A: There will be no quarterback controversy in Pittsburgh, even though the franchise quarterback has filled the city with his personal controversies. The Steelers would take the 4-0 start and then let Ben Roethlisberger take back the starting job. Leftwich understands that. So does Dixon. To go 4-0 or 3-1 with Leftwich or Dixon, the Steelers will have to go back to the running game that they abandoned last year. Once they get Roethlisberger back, they can expand the offense and become more of a passing team, but I would expect them to be more balanced this year. Without Santonio Holmes, they lack explosiveness and youth at wide receiver. Roethlisberger gives the Steelers the ability to be a playoff or possible Super Bowl team. His problems off the field haven't changed that.
Q: What is your opinion on the compatibility and expected level of play from Ryan Mathews with the San Diego Chargers? I understand the risk involved in San Diego trading up to get him, but it seems to me that he is more than capable of being a consistent and reliable rusher.
A: The risk was losing draft choice value to fix other positions, but there isn't a risk in the value of Mathews. The plan is for him to get 250 carries and about 40 catches. If he gains around 1,100 yards, the offense should be even better. LaDainian Tomlinson averaged only 3.3 yards a carry last year, and that led to his release. If Mathews averages 4.3 or more yards a carry, the Chargers should be more balanced and more dangerous. Remember, they still have Darren Sproles coming off the bench to give them big plays. The schedule is easy, which also will help the equation.
Q: There are a lot of rumors about O.J. Atogwe not wanting to sign his tender with the Rams. I've seen the list of teams with possible interest. My question is, why would Detroit not be interested in him? He is clearly an amazingly gifted athlete who would fit an area of need (safety) in Detroit. Plus, it would mean one less position the Lions would have to address next year, allowing them to focus on linebackers and offensive linemen. What are your thoughts?
Bruce in Uniontown, Pa.
A: Who says the Lions won't become involved? I think they could, but there's no need for them to tip their hand now. On June 1, Atogwe's restricted tender would rise to the franchise level (nearly $7 million), and it seems unlikely the Rams will keep him at that price. Like it or not, the Lions have been one of the most aggressive teams in picking up veteran players, and Atogwe would be a good, young player to acquire. I think they will be in the hunt.
Q: My question pertains to the saga that is JaMarcus Russell. I realize that the guy has a cannon for an arm, but what is it that intrigues coaches so much? If arm strength was all you needed to play QB in the NFL, the landscape of quarterbacks around the league would look much different. Realistically, don't you think Russell will never be able to even achieve the status of a serviceable starting quarterback in the NFL?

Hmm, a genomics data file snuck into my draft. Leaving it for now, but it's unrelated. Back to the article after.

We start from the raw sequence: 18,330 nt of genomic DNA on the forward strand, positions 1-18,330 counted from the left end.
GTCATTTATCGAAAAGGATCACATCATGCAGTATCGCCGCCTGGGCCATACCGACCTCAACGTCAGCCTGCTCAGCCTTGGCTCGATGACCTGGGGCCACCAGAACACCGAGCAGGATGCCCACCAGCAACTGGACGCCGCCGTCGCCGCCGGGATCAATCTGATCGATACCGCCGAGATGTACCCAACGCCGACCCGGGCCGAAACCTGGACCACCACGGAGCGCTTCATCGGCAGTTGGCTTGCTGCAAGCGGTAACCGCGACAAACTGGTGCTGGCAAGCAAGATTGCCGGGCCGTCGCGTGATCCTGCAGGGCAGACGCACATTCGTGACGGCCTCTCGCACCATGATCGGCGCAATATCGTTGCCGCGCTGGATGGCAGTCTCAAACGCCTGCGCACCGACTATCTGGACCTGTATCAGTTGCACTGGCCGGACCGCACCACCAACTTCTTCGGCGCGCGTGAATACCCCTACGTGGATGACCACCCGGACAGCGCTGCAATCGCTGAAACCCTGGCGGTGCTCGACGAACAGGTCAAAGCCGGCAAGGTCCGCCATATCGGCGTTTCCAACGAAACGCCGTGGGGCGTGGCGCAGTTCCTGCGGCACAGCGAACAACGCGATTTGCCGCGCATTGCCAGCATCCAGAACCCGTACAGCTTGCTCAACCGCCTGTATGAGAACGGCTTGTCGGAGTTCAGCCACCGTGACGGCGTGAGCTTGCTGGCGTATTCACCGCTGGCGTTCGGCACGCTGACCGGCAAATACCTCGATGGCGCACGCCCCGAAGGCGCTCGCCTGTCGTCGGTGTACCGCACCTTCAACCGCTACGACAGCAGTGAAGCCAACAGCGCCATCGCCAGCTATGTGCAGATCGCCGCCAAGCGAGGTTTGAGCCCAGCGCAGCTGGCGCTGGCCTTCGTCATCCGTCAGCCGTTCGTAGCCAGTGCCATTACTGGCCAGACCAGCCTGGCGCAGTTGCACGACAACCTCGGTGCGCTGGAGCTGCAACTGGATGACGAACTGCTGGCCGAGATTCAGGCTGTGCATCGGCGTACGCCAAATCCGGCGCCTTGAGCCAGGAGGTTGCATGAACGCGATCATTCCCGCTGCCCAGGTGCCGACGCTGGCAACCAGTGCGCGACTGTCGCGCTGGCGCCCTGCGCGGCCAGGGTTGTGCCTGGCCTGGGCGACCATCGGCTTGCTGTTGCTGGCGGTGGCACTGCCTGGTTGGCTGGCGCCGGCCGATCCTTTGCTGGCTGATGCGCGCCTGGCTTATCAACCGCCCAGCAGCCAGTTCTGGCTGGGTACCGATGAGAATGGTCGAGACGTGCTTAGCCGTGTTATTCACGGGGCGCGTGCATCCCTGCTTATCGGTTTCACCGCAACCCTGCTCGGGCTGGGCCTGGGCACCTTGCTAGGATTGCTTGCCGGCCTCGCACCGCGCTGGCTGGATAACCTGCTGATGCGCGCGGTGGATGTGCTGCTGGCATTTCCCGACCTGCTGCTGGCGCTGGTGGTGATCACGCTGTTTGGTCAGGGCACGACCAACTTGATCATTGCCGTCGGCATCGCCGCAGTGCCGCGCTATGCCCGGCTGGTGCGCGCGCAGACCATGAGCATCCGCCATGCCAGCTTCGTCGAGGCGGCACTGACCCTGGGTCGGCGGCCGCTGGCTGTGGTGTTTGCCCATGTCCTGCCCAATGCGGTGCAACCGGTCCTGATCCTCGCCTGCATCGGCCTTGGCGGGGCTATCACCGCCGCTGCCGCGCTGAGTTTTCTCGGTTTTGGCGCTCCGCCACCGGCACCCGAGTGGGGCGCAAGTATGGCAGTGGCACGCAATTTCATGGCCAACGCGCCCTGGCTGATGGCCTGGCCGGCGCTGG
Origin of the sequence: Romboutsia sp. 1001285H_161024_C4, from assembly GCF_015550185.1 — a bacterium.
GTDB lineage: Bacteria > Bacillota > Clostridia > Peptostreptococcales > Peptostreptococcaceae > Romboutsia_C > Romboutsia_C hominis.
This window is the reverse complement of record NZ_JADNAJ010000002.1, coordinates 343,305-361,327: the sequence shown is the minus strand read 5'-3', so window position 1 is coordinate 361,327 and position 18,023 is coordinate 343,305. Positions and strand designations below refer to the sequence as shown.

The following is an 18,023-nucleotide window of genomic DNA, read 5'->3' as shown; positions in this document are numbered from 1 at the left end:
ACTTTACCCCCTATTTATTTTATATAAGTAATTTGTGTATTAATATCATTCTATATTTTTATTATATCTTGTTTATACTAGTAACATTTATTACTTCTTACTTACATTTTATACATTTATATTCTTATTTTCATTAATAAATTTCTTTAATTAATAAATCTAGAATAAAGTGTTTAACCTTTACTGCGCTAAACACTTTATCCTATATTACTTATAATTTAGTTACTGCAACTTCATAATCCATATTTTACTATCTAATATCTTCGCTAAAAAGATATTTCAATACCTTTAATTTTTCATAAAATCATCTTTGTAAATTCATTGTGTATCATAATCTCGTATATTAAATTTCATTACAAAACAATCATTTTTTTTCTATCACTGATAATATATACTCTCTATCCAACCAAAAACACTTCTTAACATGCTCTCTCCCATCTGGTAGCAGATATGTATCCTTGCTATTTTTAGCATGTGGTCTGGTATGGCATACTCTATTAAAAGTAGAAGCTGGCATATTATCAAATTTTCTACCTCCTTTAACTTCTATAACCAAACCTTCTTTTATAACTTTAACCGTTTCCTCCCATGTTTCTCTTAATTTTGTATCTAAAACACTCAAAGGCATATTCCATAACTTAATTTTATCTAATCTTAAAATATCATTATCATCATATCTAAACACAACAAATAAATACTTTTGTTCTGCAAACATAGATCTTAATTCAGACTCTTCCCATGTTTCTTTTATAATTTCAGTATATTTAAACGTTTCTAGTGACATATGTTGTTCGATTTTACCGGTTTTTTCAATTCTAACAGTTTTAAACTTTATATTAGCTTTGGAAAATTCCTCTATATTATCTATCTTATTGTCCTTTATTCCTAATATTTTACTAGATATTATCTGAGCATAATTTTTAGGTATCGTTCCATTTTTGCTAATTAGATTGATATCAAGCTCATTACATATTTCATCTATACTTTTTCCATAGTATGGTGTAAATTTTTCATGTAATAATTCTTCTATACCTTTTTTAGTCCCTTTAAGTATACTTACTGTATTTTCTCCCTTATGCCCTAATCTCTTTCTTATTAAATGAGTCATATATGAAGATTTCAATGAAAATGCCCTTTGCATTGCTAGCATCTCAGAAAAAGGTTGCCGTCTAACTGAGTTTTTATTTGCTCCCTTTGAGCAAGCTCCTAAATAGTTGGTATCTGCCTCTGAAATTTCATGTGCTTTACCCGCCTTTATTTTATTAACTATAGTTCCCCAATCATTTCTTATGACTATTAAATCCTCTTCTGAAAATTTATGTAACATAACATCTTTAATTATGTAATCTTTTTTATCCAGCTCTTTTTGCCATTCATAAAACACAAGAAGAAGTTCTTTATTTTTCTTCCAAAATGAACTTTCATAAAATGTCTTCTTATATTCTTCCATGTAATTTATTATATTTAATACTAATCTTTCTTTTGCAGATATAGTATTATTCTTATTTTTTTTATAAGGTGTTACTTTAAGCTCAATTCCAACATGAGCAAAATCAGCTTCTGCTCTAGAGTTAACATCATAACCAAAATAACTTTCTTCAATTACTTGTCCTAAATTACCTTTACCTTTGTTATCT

Kevin in Grosse Point Park, Mich.
A: Most coaches will tell you that accuracy is more important than arm strength, and that is clearly the case with Russell, who has one of the best pure arms I've seen since Terry Bradshaw and John Elway. He never got better, though. What was so disappointing was watching him not get the ball to wide receivers. He could sync up with tight end Zach Miller, but he never got on the same page with wide receivers. He couldn't look off cornerbacks. You need a quarterback who can make all the throws. I don't know where Russell goes from here. He's 24 and he's talented, but I'm not sure where he would be a good fit.
Q: Can you tell me why the Browns chose to run the 3-4 defense when the linebacking corps was a weakness last year? They had the personnel to put some pressure on the QB and slow down the run if they played the 4-3.
Eli in Portland, Ore.
A: I know why they went to the 3-4 years ago, but I thought it was a mistake then. They made the move because Romeo Crennel was the coach, and he's a master of the 3-4. The Browns didn't have a nose tackle. Even after acquiring Shaun Rogers, who is a Pro Bowl-caliber nose tackle, the Browns can't stop the run. I just think too many teams have made the conversion to the 3-4, and the Browns are one of them. Now the pressure is on the coaches to get the most out of the existing talent.
Q: How about this trade: The Bills giving the Eagles Marshawn Lynch for Michael Vick? The Eagles need a running back and the Bills need a QB. I realize the Eagles may be concerned with Kevin Kolb not having a reliable backup such as Vick, and if they do feel this way, they can turn around and sign JaMarcus Russell. For the Bills, they get rid of a problem player and fill a lingering need at QB.
Matthew in Charlotte, N.C.
A: Not a bad proposal, but I'm not sure Lynch really fits the Eagles' offense. The Eagles like backs who can catch the ball, not a back who can pound the ball on first and second downs. Lynch does have good hands, but he would take playing time away from LeSean McCoy. The Bills have shown no interest in Vick. I don't see that changing.
John Clayton, a recipient of the Pro Football Hall of Fame's McCann Award for distinguished reporting, is a senior writer for ESPN.com.